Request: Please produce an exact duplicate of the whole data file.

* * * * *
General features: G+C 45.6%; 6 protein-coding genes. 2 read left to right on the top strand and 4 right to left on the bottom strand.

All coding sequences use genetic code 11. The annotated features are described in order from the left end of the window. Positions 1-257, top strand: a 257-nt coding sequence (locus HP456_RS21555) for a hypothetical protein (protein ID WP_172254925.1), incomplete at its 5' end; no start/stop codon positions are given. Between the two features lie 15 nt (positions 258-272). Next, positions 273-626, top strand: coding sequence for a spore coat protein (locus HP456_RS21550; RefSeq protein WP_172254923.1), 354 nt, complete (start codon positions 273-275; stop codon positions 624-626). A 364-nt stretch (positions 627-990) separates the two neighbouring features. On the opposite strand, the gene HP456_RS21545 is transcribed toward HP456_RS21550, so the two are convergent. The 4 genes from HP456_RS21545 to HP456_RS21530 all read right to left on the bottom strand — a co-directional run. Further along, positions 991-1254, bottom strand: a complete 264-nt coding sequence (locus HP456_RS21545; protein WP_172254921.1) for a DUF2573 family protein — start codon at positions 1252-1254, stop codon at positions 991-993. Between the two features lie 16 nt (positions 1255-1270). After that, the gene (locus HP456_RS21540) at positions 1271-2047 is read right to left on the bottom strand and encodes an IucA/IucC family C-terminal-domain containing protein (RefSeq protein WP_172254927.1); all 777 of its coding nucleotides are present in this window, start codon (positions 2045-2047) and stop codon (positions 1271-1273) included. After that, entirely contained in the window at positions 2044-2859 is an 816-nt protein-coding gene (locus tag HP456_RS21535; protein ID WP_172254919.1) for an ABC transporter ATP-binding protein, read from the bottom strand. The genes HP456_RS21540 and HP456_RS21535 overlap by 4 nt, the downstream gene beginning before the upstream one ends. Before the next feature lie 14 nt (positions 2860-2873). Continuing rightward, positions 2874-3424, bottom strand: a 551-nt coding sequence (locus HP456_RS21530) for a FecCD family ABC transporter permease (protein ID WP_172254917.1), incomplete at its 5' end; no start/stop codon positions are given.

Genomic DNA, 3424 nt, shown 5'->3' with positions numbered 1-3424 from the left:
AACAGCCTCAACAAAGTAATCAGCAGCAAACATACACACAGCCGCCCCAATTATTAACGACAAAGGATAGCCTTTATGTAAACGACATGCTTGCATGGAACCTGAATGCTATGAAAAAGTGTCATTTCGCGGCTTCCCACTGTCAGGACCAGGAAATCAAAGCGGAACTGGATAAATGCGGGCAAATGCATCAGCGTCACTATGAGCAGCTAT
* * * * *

General features: G+C 45.6%; 6 protein-coding genes. 2 read left to right on the top strand and 4 right to left on the bottom strand.

All coding sequences use genetic code 11. The annotated features are described in order from the left end of the window. Positions 1-257, top strand: a 257-nt coding sequence (locus HP456_RS21555) for a hypothetical protein (protein ID WP_172254925.1), incomplete at its 5' end; no start/stop codon positions are given. Between the two features lie 15 nt (positions 258-272). Next, positions 273-626, top strand: coding sequence for a spore coat protein (locus HP456_RS21550; RefSeq protein WP_172254923.1), 354 nt, complete (start codon positions 273-275; stop codon positions 624-626). A 364-nt stretch (positions 627-990) separates the two neighbouring features. On the opposite strand, the gene HP456_RS21545 is transcribed toward HP456_RS21550, so the two are convergent. The 4 genes from HP456_RS21545 to HP456_RS21530 all read right to left on the bottom strand — a co-directional run. Further along, positions 991-1254, bottom strand: a complete 264-nt coding sequence (locus HP456_RS21545; protein WP_172254921.1) for a DUF2573 family protein — start codon at positions 1252-1254, stop codon at positions 991-993. Between the two features lie 16 nt (positions 1255-1270). After that, the gene (locus HP456_RS21540) at positions 1271-2047 is read right to left on the bottom strand and encodes an IucA/IucC family C-terminal-domain containing protein (RefSeq protein WP_172254927.1); all 777 of its coding nucleotides are present in this window, start codon (positions 2045-2047) and stop codon (positions 1271-1273) included. After that, entirely contained in the window at positions 2044-2859 is an 816-nt protein-coding gene (locus tag HP456_RS21535; protein ID WP_172254919.1) for an ABC transporter ATP-binding protein, read from the bottom strand. The genes HP456_RS21540 and HP456_RS21535 overlap by 4 nt, the downstream gene beginning before the upstream one ends. Before the next feature lie 14 nt (positions 2860-2873). Continuing rightward, positions 2874-3424, bottom strand: a 551-nt coding sequence (locus HP456_RS21530) for a FecCD family ABC transporter permease (protein ID WP_172254917.1), incomplete at its 5' end; no start/stop codon positions are given.

Genomic DNA, 3424 nt, shown 5'->3' with positions numbered 1-3424 from the left:
AACAGCCTCAACAAAGTAATCAGCAGCAAACATACACACAGCCGCCCCAATTATTAACGACAAAGGATAGCCTTTATGTAAACGACATGCTTGCATGGAACCTGAATGCTATGAAAAAGTGTCATTTCGCGGCTTCCCACTGTCAGGACCAGGAAATCAAAGCGGAACTGGATAAATGCGGGCAAATGCATCAGCGTCACTATGAGCAGCTAT